By Lauren Monsen
The United States is withdrawing from the United Nations Educational, Scientific and Cultural Organization (UNESCO) while seeking to establish a U.S. permanent observer mission to the organization.
UNESCO is widely known as the U.N.’s cultural heritage agency because one of its functions is helping to secure the world’s cultural and natural heritage by designating certain places as World Heritage Sites.
State Department officials said the decision to withdraw reflects U.S. concerns with mounting arrears at UNESCO, the need for fundamental reform within the agency and the organization’s anti-Israel bias.
President Trump has urged change throughout the United Nations and its agencies. In September, he challenged the international organization to adopt extensive reforms so it could regain the “trust of people around the world.”
U.S. officials objected to UNESCO’s increasingly politicized posture. The State Department pointed to UNESCO’s repeated anti-Israel resolutions that deny the country’s connections to Jewish holy sites, including the Temple Mount.
The United States stopped its contributions to UNESCO in November 2011, when the organization’s General Conference voted to admit the Palestinian Authority as a member state. UNESCO’s vote triggered two statutory funding restrictions that prohibit U.S. contributions to the United Nations or any U.N. specialized agency that admits any organization or group that does not have the internationally recognized attributes of statehood.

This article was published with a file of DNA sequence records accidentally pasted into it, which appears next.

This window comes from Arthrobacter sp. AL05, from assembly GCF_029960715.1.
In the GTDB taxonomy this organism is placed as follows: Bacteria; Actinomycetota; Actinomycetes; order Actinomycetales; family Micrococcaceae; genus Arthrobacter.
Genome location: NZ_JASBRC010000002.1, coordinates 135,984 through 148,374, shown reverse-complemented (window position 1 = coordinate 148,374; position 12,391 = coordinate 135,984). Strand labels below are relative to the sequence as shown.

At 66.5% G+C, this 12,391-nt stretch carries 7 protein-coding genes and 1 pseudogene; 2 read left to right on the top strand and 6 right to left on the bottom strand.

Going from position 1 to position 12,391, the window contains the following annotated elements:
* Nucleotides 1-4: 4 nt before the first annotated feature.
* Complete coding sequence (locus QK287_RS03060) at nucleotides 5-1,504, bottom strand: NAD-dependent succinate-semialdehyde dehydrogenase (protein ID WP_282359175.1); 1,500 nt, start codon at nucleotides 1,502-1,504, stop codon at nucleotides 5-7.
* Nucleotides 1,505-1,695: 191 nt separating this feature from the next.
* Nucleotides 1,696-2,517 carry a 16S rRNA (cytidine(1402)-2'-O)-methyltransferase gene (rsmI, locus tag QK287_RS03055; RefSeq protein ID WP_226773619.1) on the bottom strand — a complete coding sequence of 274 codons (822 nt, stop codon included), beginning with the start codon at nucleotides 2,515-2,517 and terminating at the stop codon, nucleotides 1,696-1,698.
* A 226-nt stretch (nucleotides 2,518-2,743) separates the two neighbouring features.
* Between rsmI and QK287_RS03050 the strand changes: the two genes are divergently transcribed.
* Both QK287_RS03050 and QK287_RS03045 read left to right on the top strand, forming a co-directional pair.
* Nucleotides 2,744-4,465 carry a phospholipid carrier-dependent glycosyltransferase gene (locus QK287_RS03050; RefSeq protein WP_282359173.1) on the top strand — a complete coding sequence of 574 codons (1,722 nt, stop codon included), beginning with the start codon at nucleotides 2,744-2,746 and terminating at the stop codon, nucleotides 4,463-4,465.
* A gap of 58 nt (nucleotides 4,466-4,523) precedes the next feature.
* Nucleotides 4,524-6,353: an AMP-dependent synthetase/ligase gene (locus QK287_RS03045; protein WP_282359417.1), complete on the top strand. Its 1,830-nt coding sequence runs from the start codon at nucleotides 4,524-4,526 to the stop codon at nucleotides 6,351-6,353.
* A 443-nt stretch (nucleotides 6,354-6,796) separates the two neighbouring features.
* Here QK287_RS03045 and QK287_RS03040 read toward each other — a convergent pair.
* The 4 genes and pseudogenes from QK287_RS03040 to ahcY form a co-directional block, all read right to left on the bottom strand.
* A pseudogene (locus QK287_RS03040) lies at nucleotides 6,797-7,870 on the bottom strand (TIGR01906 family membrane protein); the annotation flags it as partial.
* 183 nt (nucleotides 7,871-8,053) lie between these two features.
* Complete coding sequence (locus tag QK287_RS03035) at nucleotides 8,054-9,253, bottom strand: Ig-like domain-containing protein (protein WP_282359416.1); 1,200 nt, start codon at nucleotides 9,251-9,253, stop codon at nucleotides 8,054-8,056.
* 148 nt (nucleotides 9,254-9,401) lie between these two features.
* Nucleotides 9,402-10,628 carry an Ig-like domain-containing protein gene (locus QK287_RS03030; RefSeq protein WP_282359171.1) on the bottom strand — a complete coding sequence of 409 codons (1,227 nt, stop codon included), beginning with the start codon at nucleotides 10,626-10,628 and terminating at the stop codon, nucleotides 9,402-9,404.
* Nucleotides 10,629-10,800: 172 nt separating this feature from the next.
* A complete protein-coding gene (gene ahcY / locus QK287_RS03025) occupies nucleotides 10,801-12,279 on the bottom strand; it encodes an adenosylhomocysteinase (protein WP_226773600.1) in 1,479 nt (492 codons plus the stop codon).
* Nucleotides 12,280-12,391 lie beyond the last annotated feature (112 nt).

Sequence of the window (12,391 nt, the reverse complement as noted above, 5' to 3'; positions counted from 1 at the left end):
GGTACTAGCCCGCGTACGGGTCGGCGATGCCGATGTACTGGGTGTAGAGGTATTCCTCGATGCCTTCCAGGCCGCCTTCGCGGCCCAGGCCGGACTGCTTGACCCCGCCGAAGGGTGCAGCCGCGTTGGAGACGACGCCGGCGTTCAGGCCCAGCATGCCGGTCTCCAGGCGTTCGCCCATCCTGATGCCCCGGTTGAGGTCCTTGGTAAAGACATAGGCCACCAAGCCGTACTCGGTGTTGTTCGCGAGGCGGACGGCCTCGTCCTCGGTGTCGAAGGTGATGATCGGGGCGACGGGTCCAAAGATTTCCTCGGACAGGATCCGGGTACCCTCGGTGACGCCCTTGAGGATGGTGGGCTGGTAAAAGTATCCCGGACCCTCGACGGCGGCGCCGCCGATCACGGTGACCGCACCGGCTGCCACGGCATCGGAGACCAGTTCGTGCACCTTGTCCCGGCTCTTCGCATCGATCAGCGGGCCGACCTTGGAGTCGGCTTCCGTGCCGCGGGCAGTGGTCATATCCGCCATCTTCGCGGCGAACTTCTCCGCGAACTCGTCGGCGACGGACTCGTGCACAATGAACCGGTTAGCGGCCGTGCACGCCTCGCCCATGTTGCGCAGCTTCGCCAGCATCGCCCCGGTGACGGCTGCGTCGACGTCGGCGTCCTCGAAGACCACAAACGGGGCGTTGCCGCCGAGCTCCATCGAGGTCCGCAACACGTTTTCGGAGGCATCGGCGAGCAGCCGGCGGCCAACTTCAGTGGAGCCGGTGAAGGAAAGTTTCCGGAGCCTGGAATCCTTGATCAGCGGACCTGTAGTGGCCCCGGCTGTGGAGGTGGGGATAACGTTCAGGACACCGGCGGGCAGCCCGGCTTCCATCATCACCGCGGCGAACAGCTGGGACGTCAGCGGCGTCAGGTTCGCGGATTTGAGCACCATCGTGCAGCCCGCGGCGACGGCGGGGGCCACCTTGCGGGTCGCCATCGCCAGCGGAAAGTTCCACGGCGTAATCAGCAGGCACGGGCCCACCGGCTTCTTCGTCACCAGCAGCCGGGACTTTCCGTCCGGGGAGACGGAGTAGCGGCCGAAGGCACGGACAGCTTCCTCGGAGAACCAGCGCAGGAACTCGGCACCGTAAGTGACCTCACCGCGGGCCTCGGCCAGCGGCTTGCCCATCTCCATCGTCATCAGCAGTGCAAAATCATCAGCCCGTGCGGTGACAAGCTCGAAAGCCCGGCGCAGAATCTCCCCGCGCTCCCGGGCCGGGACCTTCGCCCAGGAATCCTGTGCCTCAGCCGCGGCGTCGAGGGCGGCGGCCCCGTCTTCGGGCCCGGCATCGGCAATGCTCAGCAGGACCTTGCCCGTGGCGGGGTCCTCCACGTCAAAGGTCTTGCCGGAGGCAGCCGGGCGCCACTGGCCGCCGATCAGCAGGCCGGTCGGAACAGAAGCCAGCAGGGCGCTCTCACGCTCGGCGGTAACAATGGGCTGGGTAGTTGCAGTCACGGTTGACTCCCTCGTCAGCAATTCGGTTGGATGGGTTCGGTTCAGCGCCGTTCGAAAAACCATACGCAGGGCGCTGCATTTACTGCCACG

Because of the funding restrictions, U.S. arrears to UNESCO are expected to reach $550 million by 2018. As an observer, the United States can continue to work with allies and like-minded states to lobby UNESCO to depoliticize, strengthen its governance and not to exceed its mandate, without seeing U.S. arrears continue to increase in the meantime.
The United States has withdrawn from UNESCO before, in 1985. The United States had observer status until its return to the organization in 2003.
This withdrawal will take effect at the end of 2018. It will not alter U.S. policy of supporting international cooperation in educational, scientific, cultural, communication and information activities that align with U.S. interests.